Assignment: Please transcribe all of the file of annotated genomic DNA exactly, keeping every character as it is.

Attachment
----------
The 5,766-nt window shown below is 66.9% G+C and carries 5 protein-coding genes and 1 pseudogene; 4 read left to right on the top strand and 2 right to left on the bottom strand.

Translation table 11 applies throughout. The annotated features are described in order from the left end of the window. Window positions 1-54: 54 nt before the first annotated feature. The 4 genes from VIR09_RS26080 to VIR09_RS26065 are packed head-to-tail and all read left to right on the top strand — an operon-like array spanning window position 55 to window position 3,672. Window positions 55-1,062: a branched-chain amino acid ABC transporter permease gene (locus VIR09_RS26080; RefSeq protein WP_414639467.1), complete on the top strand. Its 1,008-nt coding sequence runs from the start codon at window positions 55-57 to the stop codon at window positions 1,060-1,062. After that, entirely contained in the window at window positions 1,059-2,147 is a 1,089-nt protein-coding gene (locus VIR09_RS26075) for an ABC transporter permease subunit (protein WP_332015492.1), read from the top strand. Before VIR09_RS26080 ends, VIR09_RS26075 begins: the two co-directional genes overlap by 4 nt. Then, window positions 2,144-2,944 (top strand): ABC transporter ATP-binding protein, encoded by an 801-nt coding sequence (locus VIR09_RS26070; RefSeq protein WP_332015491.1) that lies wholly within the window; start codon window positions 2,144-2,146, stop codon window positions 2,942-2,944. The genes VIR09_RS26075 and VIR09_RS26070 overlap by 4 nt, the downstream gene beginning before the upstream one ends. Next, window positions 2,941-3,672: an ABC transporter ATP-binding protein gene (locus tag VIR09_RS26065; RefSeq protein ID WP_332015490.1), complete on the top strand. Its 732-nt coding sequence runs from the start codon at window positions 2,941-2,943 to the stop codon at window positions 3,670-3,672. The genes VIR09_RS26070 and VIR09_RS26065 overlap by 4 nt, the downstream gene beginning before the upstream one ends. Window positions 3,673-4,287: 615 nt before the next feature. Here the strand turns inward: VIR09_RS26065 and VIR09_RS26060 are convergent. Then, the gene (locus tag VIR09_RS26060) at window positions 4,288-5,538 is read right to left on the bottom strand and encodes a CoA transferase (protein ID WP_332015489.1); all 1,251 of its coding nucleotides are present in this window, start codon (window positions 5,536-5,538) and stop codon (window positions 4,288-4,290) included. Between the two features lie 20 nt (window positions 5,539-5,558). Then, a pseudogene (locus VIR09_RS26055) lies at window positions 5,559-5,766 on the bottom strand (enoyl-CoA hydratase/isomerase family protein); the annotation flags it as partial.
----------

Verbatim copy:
The 5,766-nt window shown below is 66.9% G+C and carries 5 protein-coding genes and 1 pseudogene; 4 read left to right on the top strand and 2 right to left on the bottom strand.

Translation table 11 applies throughout. The annotated features are described in order from the left end of the window. Window positions 1-54: 54 nt before the first annotated feature. The 4 genes from VIR09_RS26080 to VIR09_RS26065 are packed head-to-tail and all read left to right on the top strand — an operon-like array spanning window position 55 to window position 3,672. Window positions 55-1,062: a branched-chain amino acid ABC transporter permease gene (locus VIR09_RS26080; RefSeq protein WP_414639467.1), complete on the top strand. Its 1,008-nt coding sequence runs from the start codon at window positions 55-57 to the stop codon at window positions 1,060-1,062. After that, entirely contained in the window at window positions 1,059-2,147 is a 1,089-nt protein-coding gene (locus VIR09_RS26075) for an ABC transporter permease subunit (protein WP_332015492.1), read from the top strand. Before VIR09_RS26080 ends, VIR09_RS26075 begins: the two co-directional genes overlap by 4 nt. Then, window positions 2,144-2,944 (top strand): ABC transporter ATP-binding protein, encoded by an 801-nt coding sequence (locus VIR09_RS26070; RefSeq protein WP_332015491.1) that lies wholly within the window; start codon window positions 2,144-2,146, stop codon window positions 2,942-2,944. The genes VIR09_RS26075 and VIR09_RS26070 overlap by 4 nt, the downstream gene beginning before the upstream one ends. Next, window positions 2,941-3,672: an ABC transporter ATP-binding protein gene (locus tag VIR09_RS26065; RefSeq protein ID WP_332015490.1), complete on the top strand. Its 732-nt coding sequence runs from the start codon at window positions 2,941-2,943 to the stop codon at window positions 3,670-3,672. The genes VIR09_RS26070 and VIR09_RS26065 overlap by 4 nt, the downstream gene beginning before the upstream one ends. Window positions 3,673-4,287: 615 nt before the next feature. Here the strand turns inward: VIR09_RS26065 and VIR09_RS26060 are convergent. Then, the gene (locus tag VIR09_RS26060) at window positions 4,288-5,538 is read right to left on the bottom strand and encodes a CoA transferase (protein ID WP_332015489.1); all 1,251 of its coding nucleotides are present in this window, start codon (window positions 5,536-5,538) and stop codon (window positions 4,288-4,290) included. Between the two features lie 20 nt (window positions 5,539-5,558). Then, a pseudogene (locus VIR09_RS26055) lies at window positions 5,559-5,766 on the bottom strand (enoyl-CoA hydratase/isomerase family protein); the annotation flags it as partial.